Pakistan Calls Trump’s Conditional Aid Of $225 Million “Peanuts”
The Trump administration notified Congress on Wednesday that it was putting USD 255 million in military assistance to Pakistan into the equivalent of an escrow account that Islamabad can only access if it does more to crack down on internal terror networks, launching attacks on neighbouring Afghanistan, The New York Times reported.
An escrow account is an account of conditional deposition, where the funds are kept blocked until the pre-agreed conditions are met. The move comes at a time when the relationship between the two countries have strained.
US-Pakistan Relationship Strained
Pakistan has cancelled at least three high profile meetings with senior American officials, including a visit of Pakistan Foreign Minister Khawaja Asif to the US to meet Secretary of State Rex Tillerson.
In the US, President Donald Trump's policy announcement last week, he had hit out at Pakistan saying that it was providing safe havens to terror groups that kill American soldiers in Afghanistan. This did not go too well with Pakistan, which has accused the US of making unjustified allegations.
Pakistan Not Thrilled
Pakistan also does not seem too pleased with Trump’s grant. The US has given Pakistan "peanuts" and not "billions of dollars" in aid, said the country's former Interior Minister Nisar Ali Khan on Wednesday.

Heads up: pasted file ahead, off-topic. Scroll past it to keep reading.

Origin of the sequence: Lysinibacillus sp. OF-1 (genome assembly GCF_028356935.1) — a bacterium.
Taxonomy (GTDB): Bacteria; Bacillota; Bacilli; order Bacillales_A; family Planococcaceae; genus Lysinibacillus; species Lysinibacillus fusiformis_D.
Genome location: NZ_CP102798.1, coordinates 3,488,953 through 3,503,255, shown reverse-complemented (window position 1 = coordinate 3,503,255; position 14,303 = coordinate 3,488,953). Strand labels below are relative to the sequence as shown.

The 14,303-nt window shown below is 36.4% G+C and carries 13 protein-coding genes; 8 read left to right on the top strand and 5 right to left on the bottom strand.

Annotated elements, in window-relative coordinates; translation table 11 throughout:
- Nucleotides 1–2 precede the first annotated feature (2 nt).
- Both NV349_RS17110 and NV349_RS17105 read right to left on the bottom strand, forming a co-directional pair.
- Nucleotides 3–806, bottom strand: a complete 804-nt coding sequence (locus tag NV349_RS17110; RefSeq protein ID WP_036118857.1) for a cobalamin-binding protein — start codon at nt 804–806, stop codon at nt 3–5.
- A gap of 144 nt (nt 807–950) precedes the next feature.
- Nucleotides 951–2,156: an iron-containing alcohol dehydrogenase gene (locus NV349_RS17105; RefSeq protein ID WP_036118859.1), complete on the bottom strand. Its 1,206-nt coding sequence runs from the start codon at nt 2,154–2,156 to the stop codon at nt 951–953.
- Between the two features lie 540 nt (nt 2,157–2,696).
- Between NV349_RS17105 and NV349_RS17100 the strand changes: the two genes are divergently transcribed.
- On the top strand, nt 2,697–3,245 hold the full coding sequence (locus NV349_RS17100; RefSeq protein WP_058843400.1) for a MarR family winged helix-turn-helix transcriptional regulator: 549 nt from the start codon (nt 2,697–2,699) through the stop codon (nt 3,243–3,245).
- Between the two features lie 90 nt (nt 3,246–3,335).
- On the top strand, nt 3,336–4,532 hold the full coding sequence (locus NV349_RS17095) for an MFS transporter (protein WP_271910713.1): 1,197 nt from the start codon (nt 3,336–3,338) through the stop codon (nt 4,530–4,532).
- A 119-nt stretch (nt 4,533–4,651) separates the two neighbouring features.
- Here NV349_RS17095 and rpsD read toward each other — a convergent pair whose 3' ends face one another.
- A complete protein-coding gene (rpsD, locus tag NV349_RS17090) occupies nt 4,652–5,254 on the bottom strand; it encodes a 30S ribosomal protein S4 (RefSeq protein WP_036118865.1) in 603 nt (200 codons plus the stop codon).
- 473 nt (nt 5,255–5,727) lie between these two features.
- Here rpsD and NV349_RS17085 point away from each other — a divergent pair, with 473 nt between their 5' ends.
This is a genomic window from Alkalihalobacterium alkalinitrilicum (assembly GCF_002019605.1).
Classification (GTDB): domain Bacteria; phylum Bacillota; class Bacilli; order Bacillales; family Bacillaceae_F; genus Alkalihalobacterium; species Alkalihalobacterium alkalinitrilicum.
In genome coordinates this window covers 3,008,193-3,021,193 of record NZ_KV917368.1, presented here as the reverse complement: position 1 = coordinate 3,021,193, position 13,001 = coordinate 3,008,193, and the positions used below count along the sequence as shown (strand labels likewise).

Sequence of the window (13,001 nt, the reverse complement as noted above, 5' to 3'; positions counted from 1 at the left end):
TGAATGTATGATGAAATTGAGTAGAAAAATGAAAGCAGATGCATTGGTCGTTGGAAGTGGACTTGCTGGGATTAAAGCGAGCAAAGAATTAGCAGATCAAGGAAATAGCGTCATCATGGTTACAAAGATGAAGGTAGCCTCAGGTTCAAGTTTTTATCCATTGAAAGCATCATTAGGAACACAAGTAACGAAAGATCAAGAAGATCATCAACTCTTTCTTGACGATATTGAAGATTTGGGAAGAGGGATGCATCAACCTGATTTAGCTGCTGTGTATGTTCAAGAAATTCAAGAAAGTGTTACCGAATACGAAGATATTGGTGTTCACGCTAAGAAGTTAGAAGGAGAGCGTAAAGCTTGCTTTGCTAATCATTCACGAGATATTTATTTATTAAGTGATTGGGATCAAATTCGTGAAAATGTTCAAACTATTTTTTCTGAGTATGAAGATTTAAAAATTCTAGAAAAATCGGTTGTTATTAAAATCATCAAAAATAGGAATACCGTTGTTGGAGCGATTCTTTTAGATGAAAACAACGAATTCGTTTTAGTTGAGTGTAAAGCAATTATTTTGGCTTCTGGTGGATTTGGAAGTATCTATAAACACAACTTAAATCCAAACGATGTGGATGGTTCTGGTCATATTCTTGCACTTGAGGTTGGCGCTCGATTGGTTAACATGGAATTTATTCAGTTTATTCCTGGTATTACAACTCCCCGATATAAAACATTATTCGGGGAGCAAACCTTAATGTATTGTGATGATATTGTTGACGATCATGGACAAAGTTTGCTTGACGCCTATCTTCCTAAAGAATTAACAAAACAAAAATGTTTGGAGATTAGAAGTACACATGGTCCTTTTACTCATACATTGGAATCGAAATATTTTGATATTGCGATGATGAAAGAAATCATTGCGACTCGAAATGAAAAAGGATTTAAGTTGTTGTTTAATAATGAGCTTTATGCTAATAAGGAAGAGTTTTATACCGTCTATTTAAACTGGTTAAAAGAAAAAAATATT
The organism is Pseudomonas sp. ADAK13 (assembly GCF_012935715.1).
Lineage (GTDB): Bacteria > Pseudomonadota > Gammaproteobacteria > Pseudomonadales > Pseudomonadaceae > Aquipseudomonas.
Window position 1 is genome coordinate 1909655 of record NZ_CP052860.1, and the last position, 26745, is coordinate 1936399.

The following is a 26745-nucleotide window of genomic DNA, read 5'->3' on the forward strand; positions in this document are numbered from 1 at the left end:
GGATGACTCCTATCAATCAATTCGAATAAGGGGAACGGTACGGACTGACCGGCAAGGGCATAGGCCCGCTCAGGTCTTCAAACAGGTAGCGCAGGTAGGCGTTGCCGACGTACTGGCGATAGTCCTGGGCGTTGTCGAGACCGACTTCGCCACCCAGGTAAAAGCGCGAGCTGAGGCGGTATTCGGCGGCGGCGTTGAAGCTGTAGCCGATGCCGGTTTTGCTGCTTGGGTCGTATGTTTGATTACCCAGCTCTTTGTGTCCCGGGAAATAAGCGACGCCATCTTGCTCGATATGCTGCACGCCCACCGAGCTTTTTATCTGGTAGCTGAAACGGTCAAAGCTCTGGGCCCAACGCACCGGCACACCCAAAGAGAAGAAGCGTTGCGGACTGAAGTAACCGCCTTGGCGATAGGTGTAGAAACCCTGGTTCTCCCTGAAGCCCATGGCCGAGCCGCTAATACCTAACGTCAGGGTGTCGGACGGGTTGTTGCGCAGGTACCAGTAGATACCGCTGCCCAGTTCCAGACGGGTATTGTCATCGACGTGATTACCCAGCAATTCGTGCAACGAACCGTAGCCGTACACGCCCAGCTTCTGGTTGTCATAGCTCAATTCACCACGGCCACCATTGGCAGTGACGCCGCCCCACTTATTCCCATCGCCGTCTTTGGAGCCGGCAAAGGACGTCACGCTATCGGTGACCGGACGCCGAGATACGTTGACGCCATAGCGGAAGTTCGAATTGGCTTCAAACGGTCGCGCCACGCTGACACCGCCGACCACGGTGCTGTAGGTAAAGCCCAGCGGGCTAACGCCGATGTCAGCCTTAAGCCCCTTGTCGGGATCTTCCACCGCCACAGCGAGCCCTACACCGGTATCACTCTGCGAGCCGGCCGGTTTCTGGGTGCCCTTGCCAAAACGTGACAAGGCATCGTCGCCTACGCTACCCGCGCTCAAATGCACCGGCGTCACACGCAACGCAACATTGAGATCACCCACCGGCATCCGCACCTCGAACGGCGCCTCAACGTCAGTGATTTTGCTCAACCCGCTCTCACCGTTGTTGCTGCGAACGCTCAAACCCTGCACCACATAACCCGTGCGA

"It's not billions of dollars, it is peanuts," the former Interior Minister said while speaking in the National Assembly. He said that Pakistan was not responsible for the failure of US and its allies in Afghanistan, which he later attributed to the US plan to impose India on Afghanistan.
Nisar Ali Khan said that the Coalition Support Fund paid by Washington is for the services rendered by Islamabad in the fight againt terrorism.
"The US drags its feet during the payment of the military fund, Khan said adding, "If our bill (for military services) is $500 million, they (the US) sit on it for months... and end up giving us $200 million.
A Way Forward
Khan blamed the US for ruining Pakistan's roads, airspace and country but not being willing to pay for the expenses. He said US was able to point fingers because Pakistan had not kept a proper record of American assistance.
He said that all institutions should be united in responding to the new US policy, adding that a statement with arguments should be prepared, in which US allegations of terrorist networks and the matter of US aid are addressed. He also stated that a way forward should be cleared by the Foreign Ministry:
With Agency inputs.
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